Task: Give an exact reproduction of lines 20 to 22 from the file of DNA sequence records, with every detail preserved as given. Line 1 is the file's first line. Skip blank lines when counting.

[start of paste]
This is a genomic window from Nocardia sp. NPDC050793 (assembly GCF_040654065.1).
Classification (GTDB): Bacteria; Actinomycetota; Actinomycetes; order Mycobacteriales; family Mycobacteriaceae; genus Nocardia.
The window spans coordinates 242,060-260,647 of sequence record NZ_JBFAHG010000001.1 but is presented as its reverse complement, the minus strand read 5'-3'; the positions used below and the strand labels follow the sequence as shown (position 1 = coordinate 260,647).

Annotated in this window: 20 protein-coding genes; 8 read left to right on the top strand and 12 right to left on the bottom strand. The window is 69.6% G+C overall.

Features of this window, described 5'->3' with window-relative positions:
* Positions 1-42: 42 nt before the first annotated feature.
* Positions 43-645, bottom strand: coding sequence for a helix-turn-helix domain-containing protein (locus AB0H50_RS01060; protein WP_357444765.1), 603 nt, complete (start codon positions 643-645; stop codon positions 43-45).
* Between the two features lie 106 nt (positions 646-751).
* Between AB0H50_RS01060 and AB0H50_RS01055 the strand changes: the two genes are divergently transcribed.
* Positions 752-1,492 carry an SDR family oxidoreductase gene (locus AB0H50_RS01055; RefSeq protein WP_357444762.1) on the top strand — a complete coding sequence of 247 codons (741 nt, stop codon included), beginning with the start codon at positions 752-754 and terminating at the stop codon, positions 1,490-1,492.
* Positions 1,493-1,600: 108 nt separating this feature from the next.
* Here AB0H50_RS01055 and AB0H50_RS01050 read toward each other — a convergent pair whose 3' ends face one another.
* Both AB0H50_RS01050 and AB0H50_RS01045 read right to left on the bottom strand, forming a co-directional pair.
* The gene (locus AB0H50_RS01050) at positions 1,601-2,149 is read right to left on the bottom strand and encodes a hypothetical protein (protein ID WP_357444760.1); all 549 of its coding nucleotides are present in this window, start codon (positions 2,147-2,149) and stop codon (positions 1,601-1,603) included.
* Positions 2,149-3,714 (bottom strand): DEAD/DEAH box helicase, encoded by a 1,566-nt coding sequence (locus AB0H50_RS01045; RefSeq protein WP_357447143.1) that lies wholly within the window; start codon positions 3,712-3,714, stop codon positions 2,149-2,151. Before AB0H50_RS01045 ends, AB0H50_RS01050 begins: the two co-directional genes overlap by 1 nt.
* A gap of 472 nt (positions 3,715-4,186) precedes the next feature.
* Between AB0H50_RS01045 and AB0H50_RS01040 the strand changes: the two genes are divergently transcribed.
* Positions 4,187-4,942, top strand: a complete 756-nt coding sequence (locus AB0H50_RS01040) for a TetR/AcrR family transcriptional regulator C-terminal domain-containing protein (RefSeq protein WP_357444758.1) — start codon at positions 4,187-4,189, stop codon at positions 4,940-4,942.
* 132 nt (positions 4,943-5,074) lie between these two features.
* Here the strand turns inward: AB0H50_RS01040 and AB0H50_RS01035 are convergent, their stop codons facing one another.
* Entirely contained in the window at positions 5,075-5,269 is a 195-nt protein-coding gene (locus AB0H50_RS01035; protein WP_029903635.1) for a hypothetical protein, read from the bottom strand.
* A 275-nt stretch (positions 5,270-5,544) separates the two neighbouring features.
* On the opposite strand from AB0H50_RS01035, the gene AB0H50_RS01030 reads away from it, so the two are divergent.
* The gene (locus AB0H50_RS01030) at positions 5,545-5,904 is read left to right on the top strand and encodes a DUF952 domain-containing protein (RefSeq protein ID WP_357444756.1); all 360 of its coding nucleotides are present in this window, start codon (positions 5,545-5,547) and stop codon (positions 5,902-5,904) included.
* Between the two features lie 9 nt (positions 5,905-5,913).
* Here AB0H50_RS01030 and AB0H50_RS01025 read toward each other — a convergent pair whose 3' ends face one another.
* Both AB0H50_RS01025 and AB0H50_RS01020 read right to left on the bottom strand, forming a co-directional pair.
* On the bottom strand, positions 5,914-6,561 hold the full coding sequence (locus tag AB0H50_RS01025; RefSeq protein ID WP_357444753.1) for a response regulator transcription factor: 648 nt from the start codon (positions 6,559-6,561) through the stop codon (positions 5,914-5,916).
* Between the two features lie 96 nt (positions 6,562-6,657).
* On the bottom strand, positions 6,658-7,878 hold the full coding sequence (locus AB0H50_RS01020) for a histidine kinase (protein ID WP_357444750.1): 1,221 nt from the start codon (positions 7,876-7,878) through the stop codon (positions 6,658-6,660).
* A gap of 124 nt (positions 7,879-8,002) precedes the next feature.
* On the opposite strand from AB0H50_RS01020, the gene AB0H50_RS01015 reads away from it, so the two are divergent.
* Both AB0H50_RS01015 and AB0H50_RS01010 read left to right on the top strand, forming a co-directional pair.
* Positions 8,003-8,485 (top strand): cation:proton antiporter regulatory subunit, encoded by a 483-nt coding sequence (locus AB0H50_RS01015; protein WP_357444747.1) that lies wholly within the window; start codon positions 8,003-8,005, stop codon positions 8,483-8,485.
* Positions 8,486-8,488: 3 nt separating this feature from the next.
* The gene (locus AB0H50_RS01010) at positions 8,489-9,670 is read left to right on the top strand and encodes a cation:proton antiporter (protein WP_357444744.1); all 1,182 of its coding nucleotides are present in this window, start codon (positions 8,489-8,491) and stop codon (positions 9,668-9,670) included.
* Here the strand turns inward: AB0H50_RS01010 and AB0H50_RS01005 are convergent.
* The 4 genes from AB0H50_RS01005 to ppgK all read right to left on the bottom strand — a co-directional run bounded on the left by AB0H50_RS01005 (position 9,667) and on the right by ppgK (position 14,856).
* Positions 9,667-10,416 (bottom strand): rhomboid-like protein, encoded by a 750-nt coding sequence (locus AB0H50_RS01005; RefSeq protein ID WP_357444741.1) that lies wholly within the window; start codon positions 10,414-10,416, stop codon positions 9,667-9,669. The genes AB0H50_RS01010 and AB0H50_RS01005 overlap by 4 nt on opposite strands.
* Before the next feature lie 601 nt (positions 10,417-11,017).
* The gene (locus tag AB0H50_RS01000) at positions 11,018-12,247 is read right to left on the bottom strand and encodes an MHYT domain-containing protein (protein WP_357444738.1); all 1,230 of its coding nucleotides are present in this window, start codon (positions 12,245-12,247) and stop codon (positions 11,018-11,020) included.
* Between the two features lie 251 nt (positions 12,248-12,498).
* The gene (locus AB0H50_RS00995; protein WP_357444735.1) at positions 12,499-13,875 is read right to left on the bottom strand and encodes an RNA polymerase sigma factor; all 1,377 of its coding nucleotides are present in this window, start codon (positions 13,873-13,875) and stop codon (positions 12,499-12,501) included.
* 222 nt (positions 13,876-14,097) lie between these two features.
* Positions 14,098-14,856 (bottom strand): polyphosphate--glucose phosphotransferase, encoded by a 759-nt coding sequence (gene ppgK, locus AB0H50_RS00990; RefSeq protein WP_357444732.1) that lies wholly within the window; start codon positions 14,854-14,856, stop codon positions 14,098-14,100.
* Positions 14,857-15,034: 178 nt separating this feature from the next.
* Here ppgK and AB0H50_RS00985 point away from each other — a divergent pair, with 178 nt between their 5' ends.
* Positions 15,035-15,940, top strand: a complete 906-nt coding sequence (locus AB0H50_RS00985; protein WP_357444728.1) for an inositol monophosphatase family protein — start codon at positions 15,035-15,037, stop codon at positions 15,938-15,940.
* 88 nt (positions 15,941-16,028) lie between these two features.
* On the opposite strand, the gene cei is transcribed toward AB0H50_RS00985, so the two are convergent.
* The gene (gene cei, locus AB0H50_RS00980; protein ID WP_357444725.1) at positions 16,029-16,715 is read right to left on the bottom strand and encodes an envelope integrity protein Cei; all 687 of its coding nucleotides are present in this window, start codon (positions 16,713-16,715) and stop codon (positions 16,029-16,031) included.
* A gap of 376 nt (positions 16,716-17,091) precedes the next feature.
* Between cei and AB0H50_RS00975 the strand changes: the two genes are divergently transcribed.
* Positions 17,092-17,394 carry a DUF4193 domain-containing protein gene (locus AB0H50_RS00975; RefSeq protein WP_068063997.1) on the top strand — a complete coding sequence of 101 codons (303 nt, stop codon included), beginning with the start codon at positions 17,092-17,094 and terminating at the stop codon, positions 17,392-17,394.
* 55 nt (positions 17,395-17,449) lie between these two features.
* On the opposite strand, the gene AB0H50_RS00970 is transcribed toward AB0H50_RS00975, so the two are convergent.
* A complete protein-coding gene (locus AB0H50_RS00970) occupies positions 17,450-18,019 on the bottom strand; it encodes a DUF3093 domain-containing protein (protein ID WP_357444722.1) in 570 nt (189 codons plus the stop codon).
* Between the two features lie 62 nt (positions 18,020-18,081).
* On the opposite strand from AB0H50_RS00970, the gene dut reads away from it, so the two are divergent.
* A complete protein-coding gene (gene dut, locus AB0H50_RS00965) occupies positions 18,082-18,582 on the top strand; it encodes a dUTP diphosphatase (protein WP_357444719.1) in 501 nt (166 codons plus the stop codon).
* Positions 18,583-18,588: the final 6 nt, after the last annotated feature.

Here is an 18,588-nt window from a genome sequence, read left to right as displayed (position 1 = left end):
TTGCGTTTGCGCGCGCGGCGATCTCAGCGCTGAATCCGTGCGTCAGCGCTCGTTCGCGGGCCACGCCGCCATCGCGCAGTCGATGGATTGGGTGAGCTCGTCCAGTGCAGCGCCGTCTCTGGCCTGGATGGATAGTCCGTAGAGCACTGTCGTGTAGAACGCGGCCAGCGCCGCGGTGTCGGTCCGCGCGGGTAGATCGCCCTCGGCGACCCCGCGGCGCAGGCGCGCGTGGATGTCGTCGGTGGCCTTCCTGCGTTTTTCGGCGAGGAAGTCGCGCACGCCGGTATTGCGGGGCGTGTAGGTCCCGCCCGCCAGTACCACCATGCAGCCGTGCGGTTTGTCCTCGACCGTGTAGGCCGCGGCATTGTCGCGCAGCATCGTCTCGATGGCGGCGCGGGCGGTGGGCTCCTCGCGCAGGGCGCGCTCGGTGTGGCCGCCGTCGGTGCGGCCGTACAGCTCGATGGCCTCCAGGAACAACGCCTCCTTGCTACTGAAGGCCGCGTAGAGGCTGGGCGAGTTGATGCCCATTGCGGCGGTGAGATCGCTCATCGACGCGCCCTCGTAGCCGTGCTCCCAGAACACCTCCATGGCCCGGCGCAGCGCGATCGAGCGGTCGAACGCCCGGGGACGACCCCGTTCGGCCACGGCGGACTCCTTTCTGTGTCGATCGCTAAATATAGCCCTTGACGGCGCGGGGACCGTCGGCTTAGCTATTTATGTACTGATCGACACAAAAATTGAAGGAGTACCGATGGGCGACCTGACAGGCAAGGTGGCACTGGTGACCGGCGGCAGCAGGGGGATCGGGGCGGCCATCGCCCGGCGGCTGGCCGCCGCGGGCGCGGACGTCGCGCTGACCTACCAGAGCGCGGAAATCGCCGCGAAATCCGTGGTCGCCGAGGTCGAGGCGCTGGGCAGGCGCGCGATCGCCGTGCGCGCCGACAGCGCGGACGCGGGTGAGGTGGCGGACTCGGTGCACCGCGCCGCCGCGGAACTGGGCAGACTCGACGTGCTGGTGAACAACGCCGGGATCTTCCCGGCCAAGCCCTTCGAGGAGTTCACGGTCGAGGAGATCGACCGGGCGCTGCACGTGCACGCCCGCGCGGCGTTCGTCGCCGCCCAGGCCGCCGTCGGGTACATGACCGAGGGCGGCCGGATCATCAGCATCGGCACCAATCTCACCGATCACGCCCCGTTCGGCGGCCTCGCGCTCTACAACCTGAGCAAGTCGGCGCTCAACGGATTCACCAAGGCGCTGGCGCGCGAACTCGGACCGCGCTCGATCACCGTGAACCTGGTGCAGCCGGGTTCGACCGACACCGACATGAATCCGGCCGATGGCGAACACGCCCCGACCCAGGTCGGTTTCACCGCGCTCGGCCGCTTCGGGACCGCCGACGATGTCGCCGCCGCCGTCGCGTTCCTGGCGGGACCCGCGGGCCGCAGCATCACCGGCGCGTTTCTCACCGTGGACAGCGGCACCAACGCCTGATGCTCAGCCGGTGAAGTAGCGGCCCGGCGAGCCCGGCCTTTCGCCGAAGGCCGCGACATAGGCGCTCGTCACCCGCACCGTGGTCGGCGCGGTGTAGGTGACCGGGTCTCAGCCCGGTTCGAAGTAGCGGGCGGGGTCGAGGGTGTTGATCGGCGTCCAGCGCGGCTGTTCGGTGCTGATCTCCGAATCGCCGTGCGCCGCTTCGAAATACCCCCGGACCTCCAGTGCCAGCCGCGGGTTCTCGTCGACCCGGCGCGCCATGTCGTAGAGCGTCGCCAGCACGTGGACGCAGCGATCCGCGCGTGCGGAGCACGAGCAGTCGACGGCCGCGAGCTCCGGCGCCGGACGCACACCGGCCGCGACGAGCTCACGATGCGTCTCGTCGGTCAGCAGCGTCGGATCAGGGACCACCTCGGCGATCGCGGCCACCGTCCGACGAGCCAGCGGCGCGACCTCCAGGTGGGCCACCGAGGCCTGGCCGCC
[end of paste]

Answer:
* Here the strand turns inward: AB0H50_RS01040 and AB0H50_RS01035 are convergent, their stop codons facing one another.
* Entirely contained in the window at positions 5,075-5,269 is a 195-nt protein-coding gene (locus AB0H50_RS01035; protein WP_029903635.1) for a hypothetical protein, read from the bottom strand.
* A 275-nt stretch (positions 5,270-5,544) separates the two neighbouring features.